Nuke Free? Must Be Dreaming
by Erick San Juan
Japanese Prime Minister Shinzo Abe on Sunday (Aug. 9) marked the 70th anniversary of the atomic bombing of Nagasaki by renewing his commitment to a nuclear weapons free Japan, following criticism for not making the same pledge on the anniversary of the Hiroshima bombing last week.
"As the only nation in the world to have suffered a war-time nuclear attack, I have renewed my resolve to play a leading role in pursuing a world without nuclear weapons and maintain the three non-nuclear principles," Abe said in Nagasaki Peace Park.
The "three non-nuclear principles" are Japan's long-standing policy of not possessing or producing nuclear arms and not letting others bring them into the country.
Japan's defense minister triggered a new row over controversial security legislation on Wednesday when he said the bills under consideration by parliament would not rule out the military transporting the nuclear weapons of foreign forces.
Abe's cabinet adopted a resolution last year reinterpreting the pacifist constitution, drafted by Americans after World War Two, to let Japan exercise collective self-defense, or defend an ally under attack.
The unpopular bills have already passed the lower house and Abe's ruling bloc has a majority in the upper house as well. But surveys show a majority of voters are opposed to what would be a significant shift in Japan's defense policy. (Reuters UK)
Shinzo Abe emphasized further his adherence to non-nuclear weapon stand and taking it to the next level, in the global community – “Regrettably, a draft final document could not be adopted at the 2015 Review Conference of the Parties to the Treaty on the Non-Proliferation of Nuclear Weapons, but Japan is determined to make even greater efforts toward realizing a world free of nuclear weapons as we continue to call for the cooperation of both nuclear-weapon states and non-nuclear-weapon states."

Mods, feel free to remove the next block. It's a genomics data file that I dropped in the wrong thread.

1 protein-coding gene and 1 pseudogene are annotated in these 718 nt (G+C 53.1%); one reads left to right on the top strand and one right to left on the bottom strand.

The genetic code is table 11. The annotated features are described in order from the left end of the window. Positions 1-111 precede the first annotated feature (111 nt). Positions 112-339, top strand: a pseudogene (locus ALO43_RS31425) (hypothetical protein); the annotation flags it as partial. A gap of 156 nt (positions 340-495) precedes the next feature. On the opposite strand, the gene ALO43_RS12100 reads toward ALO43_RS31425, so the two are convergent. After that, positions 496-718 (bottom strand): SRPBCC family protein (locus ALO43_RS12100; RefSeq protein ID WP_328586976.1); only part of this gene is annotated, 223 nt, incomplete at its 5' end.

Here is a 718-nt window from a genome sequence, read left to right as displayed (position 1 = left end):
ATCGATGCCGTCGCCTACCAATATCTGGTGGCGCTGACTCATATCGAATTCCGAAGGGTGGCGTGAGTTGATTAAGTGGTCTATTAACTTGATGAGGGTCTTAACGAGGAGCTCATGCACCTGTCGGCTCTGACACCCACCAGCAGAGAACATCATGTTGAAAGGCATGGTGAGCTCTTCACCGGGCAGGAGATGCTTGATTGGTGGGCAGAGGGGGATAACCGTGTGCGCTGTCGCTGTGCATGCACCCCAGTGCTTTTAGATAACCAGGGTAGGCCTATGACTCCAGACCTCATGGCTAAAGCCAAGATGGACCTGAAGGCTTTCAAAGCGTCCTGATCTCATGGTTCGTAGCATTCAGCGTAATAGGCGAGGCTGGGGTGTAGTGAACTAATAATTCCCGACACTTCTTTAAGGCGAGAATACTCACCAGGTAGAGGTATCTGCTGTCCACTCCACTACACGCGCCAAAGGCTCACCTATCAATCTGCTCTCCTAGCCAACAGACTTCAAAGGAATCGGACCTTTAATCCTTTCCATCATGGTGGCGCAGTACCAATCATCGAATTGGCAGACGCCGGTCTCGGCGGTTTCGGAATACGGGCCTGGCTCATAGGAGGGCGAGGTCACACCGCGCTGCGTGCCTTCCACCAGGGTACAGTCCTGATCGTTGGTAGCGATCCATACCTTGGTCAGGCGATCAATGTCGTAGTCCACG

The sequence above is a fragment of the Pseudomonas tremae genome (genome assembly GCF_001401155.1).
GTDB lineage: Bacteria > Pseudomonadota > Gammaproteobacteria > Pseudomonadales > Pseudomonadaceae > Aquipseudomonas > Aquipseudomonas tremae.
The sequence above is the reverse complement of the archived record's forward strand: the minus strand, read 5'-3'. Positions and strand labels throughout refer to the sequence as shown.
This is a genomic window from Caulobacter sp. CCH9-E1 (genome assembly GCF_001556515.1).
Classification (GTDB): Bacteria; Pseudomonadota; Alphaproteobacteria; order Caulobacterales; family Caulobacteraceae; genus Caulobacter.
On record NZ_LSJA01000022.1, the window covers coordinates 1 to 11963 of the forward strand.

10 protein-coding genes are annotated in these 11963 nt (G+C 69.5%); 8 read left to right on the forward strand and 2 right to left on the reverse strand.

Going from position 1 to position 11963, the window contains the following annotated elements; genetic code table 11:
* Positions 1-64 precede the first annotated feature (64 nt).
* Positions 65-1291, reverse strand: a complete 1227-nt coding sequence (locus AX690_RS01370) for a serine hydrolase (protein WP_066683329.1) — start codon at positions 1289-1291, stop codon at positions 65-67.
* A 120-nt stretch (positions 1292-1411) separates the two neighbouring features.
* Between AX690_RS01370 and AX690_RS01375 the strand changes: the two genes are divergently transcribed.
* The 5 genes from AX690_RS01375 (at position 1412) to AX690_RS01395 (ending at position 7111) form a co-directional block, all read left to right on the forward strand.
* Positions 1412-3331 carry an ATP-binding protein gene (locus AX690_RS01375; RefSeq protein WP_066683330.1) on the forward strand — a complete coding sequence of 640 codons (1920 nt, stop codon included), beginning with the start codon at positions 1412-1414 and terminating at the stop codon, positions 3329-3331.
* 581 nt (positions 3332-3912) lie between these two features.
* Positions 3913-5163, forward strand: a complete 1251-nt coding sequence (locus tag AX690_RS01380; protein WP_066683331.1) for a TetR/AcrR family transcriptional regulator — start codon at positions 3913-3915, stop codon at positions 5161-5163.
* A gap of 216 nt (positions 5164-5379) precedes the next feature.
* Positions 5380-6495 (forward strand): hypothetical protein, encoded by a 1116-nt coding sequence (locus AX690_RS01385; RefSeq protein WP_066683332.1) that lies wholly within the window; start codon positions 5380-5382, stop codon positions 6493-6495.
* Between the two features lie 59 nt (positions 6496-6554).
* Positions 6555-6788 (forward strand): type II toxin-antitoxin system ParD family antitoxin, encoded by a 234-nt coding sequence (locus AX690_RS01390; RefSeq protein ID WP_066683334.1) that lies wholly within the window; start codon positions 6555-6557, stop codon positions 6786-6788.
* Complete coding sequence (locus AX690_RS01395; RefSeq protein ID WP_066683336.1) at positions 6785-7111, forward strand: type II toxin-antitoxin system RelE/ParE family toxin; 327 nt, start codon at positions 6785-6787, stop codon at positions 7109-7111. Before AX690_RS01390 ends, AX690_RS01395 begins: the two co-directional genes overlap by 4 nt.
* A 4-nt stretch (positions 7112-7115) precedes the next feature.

As an expression of that determination, the government of Japan will submit a new draft resolution on the total elimination of nuclear weapons at the United Nations General Assembly this autumn.
At the end of August, the Comprehensive Nuclear-Test-Ban Treaty Group of Eminent Persons meeting and the United Nations Conference on Disarmament Issues will convene here in Hiroshima, as well as the G-7 foreign ministers’ meeting next year. "Through these international meetings, we will send out our thoughts powerfully from an atomic bombing site as a message to the international community.”
The paradox of adhering to a noble cause like going against the use of nuclear weapons for a safer world and at the same time being a loyal ally to a country that has the most number of state-of-the-art nuclear war materiel. It sounds familiar as what we are experiencing here, the reason why the progressives especially the anti-nuke activists kept on reminding that our constitution specifically banned nuclear weapons in the country. Due to our loyalty to the ‘big brother’, we do away with sovereignty and just kowtow to a perceived master in the process. Plus China's bullying made us a willing agent of the west
Now the alliances built against a perceived common enemy (China) fit to the plans of the US in the encirclement of China and has laid the ground for its pivot to Asia. But some pundits asked – will there be a shooting war between the two ‘superpowers’ or just saber rattling and will use proxy wars and cannon fodders in the process?
According to Bangkaw of the Worldwide Filipino Alliance, all wars whether aggression or defensive are violent. It is all about violence. It doesn't matter who instigate.
The efforts of nations especially at the ASEAN, now divided too, is a reflection that so many unresolved issues muddled talks and agreements and will unfortunately remain divided as long as contending parties will not give way and look for peaceful solutions.
And as long as there are nations capable of creating nuclear weapons, a nuclear weapons-free world will remain a dream and peace will always be threatened.